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Category:    Home > Reviews > A Short Film About Killing

A Short Film About Killing (from The Decalogue)


Picture: B-     Sound: B-     Extras: B     Film: B+



A Short Film About Killing is taken from Krzysztof Kieslowksi’s The Decalogue, which was originally one out of the ten part series and ran one hour in length, but has been expanded for this U.S. DVD release at a run time of 81-minutes.  The film works as a stand-alone film as well as part of a series and demonstrates the brilliant work of a filmmaker who had thought of his work in terms of how it could relate within itself and how it could work with other episodes.


Unlike A Short Film About Love, which was also expanded from the Decalogue set and is also available to the U.S. on DVD through Kino, this is a gritty and horrifying tale that delivers to us a tale of redemption.  The film brings three worlds from three strangers together in a modern day Warsaw and they all share a similar fate.  While this film basically attacks the idea of Capital Punishment, it would seem that this expanded version even goes further with that and its way of looking at killing and death in general. A young man murders a cab driver with little evidence or motive, but is sentenced to death for his crime and his lawyer is questioning whether the legal system is as just as he once thought it was.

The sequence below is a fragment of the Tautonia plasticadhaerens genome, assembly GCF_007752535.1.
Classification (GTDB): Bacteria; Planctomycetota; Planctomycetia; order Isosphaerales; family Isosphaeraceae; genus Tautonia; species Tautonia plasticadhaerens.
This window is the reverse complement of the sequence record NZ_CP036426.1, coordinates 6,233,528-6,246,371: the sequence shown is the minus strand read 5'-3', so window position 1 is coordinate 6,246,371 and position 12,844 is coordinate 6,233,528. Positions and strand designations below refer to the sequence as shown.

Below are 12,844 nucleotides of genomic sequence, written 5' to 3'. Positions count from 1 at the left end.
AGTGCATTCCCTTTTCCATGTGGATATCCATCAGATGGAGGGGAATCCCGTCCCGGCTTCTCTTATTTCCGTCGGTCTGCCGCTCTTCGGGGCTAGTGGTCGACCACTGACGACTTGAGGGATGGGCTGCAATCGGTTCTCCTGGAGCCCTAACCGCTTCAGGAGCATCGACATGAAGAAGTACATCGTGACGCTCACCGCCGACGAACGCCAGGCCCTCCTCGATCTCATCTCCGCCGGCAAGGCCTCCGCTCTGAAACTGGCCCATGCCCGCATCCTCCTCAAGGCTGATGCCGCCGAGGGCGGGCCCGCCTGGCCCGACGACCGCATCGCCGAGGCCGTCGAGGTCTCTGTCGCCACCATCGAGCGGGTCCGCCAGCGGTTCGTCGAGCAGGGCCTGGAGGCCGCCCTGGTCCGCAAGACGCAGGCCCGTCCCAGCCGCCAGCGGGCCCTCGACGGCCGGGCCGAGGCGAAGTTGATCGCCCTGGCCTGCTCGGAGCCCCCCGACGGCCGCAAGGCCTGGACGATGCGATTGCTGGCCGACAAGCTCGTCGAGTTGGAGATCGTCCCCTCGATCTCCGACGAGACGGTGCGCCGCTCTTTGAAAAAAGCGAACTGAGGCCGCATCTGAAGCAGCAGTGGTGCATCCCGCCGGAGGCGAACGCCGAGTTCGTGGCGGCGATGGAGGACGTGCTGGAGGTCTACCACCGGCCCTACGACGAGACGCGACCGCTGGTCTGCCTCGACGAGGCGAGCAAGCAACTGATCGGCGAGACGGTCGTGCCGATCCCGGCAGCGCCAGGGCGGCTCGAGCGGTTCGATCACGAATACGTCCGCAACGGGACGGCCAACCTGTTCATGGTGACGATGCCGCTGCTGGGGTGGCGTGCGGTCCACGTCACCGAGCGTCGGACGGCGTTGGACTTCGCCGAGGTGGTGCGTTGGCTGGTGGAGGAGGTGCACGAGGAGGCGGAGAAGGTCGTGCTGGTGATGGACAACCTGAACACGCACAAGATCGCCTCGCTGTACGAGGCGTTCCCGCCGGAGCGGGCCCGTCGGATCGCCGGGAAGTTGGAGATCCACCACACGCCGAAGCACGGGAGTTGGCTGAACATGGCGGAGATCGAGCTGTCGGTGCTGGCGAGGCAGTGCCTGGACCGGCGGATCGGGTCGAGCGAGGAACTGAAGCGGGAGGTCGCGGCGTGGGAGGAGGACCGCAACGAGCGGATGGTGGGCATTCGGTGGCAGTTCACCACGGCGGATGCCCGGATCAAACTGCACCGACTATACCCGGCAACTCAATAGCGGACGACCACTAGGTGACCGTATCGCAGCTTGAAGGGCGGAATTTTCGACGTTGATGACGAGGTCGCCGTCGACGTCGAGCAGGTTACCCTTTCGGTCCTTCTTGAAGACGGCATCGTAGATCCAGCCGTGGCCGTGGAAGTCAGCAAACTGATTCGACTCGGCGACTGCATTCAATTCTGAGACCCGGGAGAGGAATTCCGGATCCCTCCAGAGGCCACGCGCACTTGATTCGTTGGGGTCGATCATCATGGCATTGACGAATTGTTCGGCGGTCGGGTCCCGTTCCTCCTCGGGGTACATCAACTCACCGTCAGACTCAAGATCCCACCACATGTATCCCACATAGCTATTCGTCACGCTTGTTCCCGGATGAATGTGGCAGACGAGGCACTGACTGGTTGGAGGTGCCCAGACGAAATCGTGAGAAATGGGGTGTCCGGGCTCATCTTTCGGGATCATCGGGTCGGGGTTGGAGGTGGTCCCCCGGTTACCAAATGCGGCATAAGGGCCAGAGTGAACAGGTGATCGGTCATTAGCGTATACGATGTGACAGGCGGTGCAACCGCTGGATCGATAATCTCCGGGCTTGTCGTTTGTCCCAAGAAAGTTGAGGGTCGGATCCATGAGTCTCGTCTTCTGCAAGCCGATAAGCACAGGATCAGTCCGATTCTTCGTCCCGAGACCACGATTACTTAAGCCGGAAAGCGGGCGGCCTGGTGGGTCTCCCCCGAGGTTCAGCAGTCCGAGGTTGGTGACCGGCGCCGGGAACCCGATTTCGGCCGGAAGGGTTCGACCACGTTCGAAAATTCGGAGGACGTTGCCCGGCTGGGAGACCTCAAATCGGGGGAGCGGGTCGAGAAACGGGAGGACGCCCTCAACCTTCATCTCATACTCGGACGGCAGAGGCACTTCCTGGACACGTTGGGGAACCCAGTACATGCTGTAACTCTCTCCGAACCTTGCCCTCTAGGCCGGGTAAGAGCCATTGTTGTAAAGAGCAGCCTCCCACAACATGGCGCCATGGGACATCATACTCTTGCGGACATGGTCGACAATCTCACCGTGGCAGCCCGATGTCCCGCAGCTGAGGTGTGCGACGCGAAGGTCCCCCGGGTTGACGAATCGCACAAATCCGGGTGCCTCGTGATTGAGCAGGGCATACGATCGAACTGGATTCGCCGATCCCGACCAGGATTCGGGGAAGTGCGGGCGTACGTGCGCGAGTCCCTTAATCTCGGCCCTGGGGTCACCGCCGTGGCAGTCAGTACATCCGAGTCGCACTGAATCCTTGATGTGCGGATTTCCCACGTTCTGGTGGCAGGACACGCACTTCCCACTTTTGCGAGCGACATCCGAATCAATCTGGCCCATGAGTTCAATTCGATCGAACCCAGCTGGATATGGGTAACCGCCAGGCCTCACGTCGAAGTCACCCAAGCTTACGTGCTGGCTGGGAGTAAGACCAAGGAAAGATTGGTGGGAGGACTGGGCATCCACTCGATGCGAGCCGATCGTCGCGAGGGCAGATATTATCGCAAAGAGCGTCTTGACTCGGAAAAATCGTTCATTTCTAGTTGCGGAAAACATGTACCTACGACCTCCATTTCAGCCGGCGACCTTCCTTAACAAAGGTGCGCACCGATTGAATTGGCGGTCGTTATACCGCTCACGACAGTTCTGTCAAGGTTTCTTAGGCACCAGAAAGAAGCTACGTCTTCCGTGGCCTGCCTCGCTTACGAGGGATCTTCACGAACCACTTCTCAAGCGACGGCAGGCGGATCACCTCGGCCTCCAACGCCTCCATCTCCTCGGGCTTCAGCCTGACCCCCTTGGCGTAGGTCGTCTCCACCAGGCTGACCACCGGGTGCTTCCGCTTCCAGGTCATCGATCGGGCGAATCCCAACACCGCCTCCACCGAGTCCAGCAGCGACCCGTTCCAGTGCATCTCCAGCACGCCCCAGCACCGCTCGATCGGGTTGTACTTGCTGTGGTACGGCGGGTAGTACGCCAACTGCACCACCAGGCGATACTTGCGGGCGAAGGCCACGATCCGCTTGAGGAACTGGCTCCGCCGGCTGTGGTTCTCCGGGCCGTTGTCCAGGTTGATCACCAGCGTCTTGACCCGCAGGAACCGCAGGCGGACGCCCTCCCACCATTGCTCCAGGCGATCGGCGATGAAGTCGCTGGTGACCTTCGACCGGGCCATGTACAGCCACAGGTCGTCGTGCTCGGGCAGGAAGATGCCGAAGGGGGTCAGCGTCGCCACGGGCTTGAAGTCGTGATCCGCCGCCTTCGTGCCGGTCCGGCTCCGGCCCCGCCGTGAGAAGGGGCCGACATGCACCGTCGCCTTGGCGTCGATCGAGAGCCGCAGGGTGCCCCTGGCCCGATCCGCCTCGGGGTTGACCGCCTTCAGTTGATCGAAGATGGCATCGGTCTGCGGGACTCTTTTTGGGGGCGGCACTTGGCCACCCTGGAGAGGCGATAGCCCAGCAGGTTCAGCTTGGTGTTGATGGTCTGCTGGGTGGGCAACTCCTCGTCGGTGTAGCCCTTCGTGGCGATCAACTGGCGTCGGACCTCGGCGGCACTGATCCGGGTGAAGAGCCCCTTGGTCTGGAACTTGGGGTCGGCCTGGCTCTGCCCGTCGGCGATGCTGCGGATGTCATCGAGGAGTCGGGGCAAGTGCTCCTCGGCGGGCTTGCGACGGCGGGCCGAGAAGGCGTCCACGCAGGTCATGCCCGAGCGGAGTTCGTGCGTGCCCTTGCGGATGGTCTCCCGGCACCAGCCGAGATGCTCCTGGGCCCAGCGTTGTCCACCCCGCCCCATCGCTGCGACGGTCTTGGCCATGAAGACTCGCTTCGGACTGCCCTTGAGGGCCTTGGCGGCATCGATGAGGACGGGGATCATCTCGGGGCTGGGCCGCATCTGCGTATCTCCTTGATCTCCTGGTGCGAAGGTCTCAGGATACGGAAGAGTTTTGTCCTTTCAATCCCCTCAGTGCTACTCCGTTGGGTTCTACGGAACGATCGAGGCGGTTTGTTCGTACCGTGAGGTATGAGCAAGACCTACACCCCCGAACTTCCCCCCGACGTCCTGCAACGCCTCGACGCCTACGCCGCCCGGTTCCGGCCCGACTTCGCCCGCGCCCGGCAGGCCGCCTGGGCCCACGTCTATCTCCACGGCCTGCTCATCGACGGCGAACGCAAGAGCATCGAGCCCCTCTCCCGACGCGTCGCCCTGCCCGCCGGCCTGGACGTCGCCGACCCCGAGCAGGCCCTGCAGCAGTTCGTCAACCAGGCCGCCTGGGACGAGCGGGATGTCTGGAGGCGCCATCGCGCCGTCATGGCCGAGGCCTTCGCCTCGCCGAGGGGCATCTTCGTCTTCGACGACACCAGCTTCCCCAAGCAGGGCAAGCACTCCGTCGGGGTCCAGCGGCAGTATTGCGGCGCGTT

While the plot may seem simple, its complexity lies in its narrative and the style in which Kieslowski feels fit to tell his tale.  With cinematographer Slawomir Idziak (known for working in the U.S. after this film and especially the work on Ridley Scott’s Black Hawk Down; see my comparison review on this site) he captures a world of hatred and ugliness, which still possesses all the richness that only a strong cinematographer would be able to manage.  Images are striking and powerful and the film has an energy to it as well, even in the most subtle of times.  This film is said to be the best work from The Decalogue and served as part V from that series.  Presented here on DVD, Idziak’s work is defined well in a 1.85 X 1 anamorphic widescreen transfer, which keeps the tone of the film in place with an appropriate darkness and high contrast as well.  Colors are accurately muted as well, which sucks all the life from the color stock and almost gives a rustic look to the film.  The Dolby 2.0 Stereo is also acceptable and showcases the film well enough, since most will be reading the subtitles, but can enjoy the Pro Logic surrounds when they are present.


Kino has introduces some very nice extras for the DVD release as well, including three interviews:  Cinematographer Slawomir Idziak, Annette Insdorf, and filmmaker Agnieszka Holland.  While these are not lengthy they are quite informative and give a nice idea of what the film accomplished and what working with Kieslowski was like. There is also an ‘examination’ of the film by writer Antonin Liehm and a short documentary that Kieslowski did entitled A Night Porter’s Point of View, which was from 1977 and runs about 20 minutes.


Also look for A Short Film About Love reviewed on this site and even if you own the Decalogue, these are also nice additions as their added material change much of the overall impact and the extras make it even more worth it.



-   Nate Goss


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